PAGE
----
Apple escalates its fight with Facebook following report of data-collecting iPhone app

Update 3:15 p.m.: A new TechCrunch report claims that Google is running a similar program that abuses Apple’s Enterprise Developer Program guidelines.

Apple has had it up to here with Facebook. Following a report by TechCrunch Tuesday night that the company had circumvented the App Store to distribute a “research” app to users, Apple has revoked a developer license from the social media giant, effectively shutting down any iOS apps that haven’t already been approved for the App Store.

While the move won’t have an effect on your ability to post and message your friends using your iPhone, Facebook employees will certainly feel the repercussions. Without the developer certificate, Facebook’s internal iOS apps, which likely include beta versions of its consumer apps as well as company-specific resources, will no longer work. Apple hasn’t indicated whether this is a temporary ban or how it will monitor Facebook’s activities in the future, but it sends a clear message: Play by our rules or pay the price.

Why this matters: Facebook and Apple are two of the biggest companies in the world, but they need each other to survive. If this fight ever reached the point where Apple removed Facebook from the App Store, both companies would feel the effects, so there’s a certain amount of gamesmanship being played here. However, Apple’s reputation is far more at risk than Facebook’s at this point, so this likely amounts to the final warning.

Research without development

The app at the center of the controversy was revealed by TechCrunch Tuesday night. Called Facebook Research, the app is basically a virtual private network that opens a portal between Facebook and whomever is running it, which the company used to collect “all of a user’s phone and web activity,” according to the report. In return for unfettered access, Facebook paid users—which included children as young as 13—up to $20 per month.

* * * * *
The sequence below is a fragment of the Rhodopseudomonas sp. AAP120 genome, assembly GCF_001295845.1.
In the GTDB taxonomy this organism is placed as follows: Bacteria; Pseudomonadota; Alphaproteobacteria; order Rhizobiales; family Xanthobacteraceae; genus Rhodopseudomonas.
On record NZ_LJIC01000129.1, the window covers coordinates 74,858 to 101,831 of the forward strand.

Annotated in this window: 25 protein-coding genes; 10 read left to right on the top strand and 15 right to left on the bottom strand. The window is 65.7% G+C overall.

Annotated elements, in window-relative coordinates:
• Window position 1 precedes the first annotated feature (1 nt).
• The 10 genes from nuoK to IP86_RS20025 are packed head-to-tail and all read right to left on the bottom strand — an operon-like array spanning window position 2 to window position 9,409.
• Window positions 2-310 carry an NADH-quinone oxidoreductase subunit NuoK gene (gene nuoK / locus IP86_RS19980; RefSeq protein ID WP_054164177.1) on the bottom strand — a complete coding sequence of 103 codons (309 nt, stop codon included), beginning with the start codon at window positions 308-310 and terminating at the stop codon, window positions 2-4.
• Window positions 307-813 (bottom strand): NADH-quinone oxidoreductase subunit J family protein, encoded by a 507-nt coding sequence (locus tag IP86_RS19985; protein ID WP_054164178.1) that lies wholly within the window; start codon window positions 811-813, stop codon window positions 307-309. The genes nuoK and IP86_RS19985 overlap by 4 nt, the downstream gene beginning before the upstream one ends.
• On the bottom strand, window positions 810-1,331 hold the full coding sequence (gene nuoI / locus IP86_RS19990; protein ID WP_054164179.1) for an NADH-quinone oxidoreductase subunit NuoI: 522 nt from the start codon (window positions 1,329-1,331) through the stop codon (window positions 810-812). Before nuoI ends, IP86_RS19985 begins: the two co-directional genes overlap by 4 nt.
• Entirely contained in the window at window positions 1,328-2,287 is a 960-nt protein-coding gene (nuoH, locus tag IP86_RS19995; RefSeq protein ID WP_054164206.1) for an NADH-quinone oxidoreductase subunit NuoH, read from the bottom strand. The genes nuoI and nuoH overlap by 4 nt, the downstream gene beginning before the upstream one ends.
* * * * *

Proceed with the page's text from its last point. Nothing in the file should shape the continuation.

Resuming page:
Social media apps—among them, Facebook, Twitter and InstagramThomas Ulrich (CC0)

Facebook has been running a “Research” app on iPhones for years right under Apple’s nose.

While the merits of the program can be debated, the nefarious method of delivery cannot. Apple clearly states that participants in its Enterprise Developer Program cannot distribute apps outside of the company: “We designed our Enterprise Developer Program solely for the internal distribution of apps within an organization,” an Apple spokesperson said. “Facebook has been using their membership to distribute a data-collecting app to consumers, which is a clear breach of their agreement with Apple. Any developer using their enterprise certificates to distribute apps to consumers will have their certificates revoked, which is what we did in this case to protect our users and their data.”

To circumvent Apple’s sandbox, Facebook used beta testing services other than Apple’s own TestFlight, including Applause, BetaBound, and uTest to hide the app’s true identity. The app’s primary function is similar to the Onavo VPN that Apple removed from the App Store in August for heavy-handed data gathering.

But Facebook isn’t only company using iPhone users to collect data. A follow-up report from TechCrunch claims that Google is running a similar program using an app called Screenwise Meter that also uses the Enterprise Developer Program to surreptitiously collect data from iPhone users. TechCrunch says the app has been running since 2012 and, like Facebook Research, also offers payment in exchange for data sharing. Google quickly issued a statement apologizing for the app and calling it “a mistake” while also saying it had been disabling. Apple has not yet publicly responded to the report.